“Best Year”? What kind of title is that, anyways? What defines “best”? I, actually, had an amazing 2021. 2020 was, for me, a year of healing, wonder, depth, movement, and joy. I had a hella difficult 2014. That was real rough. But — I learned so much in 2014. I don’t think I could have the level of peace, joy, and overarching well-being had it not been for what I learned in 2014. And 2013, for that matter. So was that a “bad” year? No. Tough, yes. Looking back, I can say it might even have been totally necessary. Is this whole, “good”/”bad” duality helping you to live a life that enables you to die with peace?

What’s another way of doing this?

Emergent strategies help a lot. In her book by the same title, Adrienne Marie Brown encourages people to remember things that are so simple and often so community based they are being looked over by money-minded coaches. Things like: Small is good, small is all. Never a failure, always a lesson. Less prep: more presence.

9 principles of emergent strategies

Planning is not the first step. Engaging with the past is.

Yes- I love vision boards. (Probably much of what I love is the craftiness of it — what Oprah refers to as having oneself a “crafternoon”). More importantly, I’ve seen vision boards be very helpful for many of my friends, colleagues and clients.

But let us be honest about something here.

Life is not a blank slate.

The Earth is not a blank slate.

As the notion of blank slates illicit notions of blank land… the Americas were never a blank slate for colonists to come in and do whatever the f* they wanted to and expect there to be no consequences.

Is the future a blank slate?

Difficult to answer that one.

No — because so much is in the present that will be in the next moment.

Yes — because every present moment can dramatically alter the future moment.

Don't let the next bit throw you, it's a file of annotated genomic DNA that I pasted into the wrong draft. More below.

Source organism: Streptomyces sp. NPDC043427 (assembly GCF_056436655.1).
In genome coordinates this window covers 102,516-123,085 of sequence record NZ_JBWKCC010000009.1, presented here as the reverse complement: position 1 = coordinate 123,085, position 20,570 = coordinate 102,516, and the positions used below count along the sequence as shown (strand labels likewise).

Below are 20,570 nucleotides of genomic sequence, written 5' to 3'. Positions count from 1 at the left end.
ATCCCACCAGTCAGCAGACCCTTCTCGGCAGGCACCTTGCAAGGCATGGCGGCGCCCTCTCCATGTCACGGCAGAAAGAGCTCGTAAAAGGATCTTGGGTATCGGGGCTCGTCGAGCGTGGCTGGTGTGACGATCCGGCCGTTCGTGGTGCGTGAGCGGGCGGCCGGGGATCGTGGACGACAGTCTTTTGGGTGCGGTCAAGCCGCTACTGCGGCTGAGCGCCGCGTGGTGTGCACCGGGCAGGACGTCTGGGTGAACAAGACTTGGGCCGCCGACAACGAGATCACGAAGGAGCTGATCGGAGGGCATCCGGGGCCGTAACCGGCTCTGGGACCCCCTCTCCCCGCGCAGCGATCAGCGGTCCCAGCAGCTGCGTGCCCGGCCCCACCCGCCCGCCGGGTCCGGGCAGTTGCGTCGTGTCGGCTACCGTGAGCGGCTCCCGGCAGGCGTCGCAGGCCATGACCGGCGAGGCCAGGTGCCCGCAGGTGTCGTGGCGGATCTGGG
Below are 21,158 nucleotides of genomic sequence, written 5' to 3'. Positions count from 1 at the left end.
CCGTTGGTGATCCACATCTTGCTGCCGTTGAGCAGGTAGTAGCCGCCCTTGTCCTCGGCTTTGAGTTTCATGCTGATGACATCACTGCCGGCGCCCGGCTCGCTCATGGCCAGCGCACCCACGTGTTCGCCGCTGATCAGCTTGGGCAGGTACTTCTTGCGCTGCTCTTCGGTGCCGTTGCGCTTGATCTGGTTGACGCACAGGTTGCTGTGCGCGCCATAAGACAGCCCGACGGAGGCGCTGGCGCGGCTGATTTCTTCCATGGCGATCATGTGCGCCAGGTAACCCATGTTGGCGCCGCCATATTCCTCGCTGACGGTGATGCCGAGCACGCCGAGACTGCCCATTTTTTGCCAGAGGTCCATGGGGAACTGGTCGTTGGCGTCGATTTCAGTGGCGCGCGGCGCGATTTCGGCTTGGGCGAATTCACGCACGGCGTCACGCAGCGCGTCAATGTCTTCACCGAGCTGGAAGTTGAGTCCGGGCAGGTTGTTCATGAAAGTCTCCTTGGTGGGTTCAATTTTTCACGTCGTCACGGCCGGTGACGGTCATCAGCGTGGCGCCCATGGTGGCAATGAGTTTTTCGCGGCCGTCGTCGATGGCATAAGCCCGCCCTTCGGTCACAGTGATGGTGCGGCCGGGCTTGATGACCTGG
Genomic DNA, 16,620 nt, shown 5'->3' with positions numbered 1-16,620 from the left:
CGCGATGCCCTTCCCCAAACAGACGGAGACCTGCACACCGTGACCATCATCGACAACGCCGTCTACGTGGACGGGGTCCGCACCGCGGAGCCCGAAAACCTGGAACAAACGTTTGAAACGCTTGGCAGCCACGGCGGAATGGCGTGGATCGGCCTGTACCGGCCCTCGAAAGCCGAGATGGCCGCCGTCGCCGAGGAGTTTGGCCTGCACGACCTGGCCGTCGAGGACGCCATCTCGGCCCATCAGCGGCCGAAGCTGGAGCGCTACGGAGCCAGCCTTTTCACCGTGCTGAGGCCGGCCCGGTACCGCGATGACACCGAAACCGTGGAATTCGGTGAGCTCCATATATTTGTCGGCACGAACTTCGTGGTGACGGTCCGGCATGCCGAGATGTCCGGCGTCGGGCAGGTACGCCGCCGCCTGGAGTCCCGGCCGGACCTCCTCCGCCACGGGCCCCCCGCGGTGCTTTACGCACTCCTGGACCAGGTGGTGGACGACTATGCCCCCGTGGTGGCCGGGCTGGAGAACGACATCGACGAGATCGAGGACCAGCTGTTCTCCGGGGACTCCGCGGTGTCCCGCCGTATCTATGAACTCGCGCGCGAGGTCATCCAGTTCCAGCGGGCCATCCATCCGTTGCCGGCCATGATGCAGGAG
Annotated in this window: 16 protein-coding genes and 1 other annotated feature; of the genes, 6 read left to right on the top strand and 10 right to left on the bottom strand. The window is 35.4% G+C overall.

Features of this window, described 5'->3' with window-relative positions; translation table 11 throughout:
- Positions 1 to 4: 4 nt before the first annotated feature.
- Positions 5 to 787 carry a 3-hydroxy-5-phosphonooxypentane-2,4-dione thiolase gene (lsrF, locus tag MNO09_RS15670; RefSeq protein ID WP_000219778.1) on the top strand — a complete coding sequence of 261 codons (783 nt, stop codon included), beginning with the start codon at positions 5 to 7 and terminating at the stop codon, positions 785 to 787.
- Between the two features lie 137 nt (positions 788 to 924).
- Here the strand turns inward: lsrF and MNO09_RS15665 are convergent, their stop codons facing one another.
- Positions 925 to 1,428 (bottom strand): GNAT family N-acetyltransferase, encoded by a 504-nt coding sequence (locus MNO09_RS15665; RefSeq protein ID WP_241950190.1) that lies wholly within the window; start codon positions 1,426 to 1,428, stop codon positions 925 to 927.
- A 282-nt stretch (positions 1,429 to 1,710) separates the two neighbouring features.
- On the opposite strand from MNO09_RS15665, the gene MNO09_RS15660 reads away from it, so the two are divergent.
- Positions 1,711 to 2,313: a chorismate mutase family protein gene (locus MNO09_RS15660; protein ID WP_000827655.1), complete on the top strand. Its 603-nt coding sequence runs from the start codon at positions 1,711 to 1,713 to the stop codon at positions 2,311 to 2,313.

Engaging with the past enables us to plan more for the future. What might be possible if …. people took several weeks in January to look at 2021 and their last few years in greater depth, taking into account ecological shifts and spiritual insights, actually pausing long enough to spot patterns and trends…. and then worked on self forgiveness, and other forms of forgiveness, clearing old debts, and actually working on healing what we’ve not had time to pause and heal… and then start ‘new’ in February — wow, that would give folks enough time to do what nature already does: slow down enough (especially, in the ecosystem I live in in the Hudson Valley, in the winter) to go fast (especially, in this hemisphere, in the summer).

Circular Calendars: very helpful

I’ve been working with and teaching circular time calendar systems for several years. It’s amazing for connecting the dots. You can do a lot with a bullet journal — but if you want to connect your dots, try using circular calendars.

Of course, the reflection process we use helps. Especially the concept of creating your own categories. Really: you don’t have to use the categories that society gives you, dividing “work” and “play” and “family” and “physical health.” I’m sure those categories are helpful for some people, but for most (spiritual) entrepreneurs and cultural innovators — they barely begin to capture lived experiences.